Wrongful convictions haunt the American criminal justice system, as revealed in recent years by DNA and other investigative tools. And every wrongfully convicted person who walks free, exonerated after years or decades, carries part of that story. From those facts, artist Julie Green posed a seemingly simple question: When you have been denied all choice, what do you choose to eat on the first day of freedom?
In the small details of life at such pivotal moments, a vast new landscape of the world can emerge, and that is the core concept of the First Meal project-turned-book. Partnering with the Center on Wrongful Convictions at Northwestern University’s Pritzker School of Law, Green and her coauthor, award-winning journalist Kirk Johnson, created a unique melding of art and narration in the portraits and stories of 25 people on the day of their release.
Green (1961-2021) was best known for her decades-long project The Last Supper, which depicted the final meals of imprisoned people on death row. First Meal takes on that issue from the other side: food as a symbol of autonomy in a life restored. Set against the backdrop of a flawed American legal system, First Meal describes beauty, pain, hope and redemption, all anchored around the idea — explored by writers from Marcel Proust to Michael Pollan — that food touches us deeply in memory and emotion.
Through the combination of Green’s art and Johnson’s essays, First Meal seeks to inform and spread awareness, but also celebrate the humanity that unites us, and the idea that gratitude and euphoria can emerge in places we least expect.
Join author Kirk Johnson and gallerist Theo Le Guin-Downes as they discuss the themes of First Meal: the powerful narratives of wrongfully convicted individuals and the profound symbolism of food in their journey towards freedom.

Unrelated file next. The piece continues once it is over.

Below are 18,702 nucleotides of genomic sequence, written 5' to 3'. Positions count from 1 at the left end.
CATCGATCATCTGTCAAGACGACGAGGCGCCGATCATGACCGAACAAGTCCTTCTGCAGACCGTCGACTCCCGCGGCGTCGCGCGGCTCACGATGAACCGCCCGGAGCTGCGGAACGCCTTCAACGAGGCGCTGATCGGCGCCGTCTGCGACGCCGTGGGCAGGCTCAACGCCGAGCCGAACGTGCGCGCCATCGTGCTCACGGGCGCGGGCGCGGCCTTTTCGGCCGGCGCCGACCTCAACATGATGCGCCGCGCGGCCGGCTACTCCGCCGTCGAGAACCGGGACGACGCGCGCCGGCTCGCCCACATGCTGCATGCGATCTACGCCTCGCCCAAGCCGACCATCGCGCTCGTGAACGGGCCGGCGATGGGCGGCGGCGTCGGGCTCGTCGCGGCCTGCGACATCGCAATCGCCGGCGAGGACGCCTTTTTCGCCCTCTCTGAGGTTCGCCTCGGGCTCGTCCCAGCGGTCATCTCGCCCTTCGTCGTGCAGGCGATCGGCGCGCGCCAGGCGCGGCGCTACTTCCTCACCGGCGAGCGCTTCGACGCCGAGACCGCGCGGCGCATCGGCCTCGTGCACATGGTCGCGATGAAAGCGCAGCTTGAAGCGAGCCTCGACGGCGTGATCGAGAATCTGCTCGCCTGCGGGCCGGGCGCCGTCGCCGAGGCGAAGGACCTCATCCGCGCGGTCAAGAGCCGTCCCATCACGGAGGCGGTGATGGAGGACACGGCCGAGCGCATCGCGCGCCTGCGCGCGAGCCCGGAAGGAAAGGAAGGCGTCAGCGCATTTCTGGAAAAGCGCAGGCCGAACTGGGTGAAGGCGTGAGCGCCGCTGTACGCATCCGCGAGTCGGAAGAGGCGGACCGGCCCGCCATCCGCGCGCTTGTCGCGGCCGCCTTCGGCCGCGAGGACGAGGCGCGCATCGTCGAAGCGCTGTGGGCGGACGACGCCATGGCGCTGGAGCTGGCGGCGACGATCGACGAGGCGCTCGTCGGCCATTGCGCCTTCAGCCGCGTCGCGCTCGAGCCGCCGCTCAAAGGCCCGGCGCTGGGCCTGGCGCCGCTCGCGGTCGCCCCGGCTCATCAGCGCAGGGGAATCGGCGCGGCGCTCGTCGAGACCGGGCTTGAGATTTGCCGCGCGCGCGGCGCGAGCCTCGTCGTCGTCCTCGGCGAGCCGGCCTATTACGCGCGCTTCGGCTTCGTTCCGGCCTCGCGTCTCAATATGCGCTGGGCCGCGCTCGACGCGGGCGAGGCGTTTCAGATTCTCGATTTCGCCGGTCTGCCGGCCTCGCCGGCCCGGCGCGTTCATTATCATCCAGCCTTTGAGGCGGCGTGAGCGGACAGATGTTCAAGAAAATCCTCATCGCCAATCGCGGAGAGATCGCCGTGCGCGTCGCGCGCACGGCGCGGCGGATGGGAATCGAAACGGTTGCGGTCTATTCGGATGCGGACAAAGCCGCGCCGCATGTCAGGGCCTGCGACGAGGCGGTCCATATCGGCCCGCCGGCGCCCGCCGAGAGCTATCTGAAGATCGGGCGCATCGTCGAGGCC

Kirk Johnson is a former National Correspondent for the New York Times who covered crime, the environment, economics, politics, sports, and many other subjects over a 38-year career at the paper. He was also part of a team that won a Pulitzer Prize for national reporting in 2001 for the series, How Race is Lived in America. Born in Utah, he lives in Seattle with his wife, Fran.
Theo Downes-Le Guin is literary executor for author Ursula K. Le Guin and heads the Ursula K. Le Guin Foundation, which continues Le Guin’s legacy of supporting writers and readers of science fiction, fantasy and literary fiction, and poetry. Downes-Le Guin also consults on adaptations of Le Guin’s work for screen and stage, and is a 2023-24 Fellow at the Berggruen Institute. Downes-Le Guin founded a contemporary art gallery in Portland, Oregon, curating more than 80 exhibitions in the gallery, art fairs, museums and online.
Presented by Town Hall Seattle.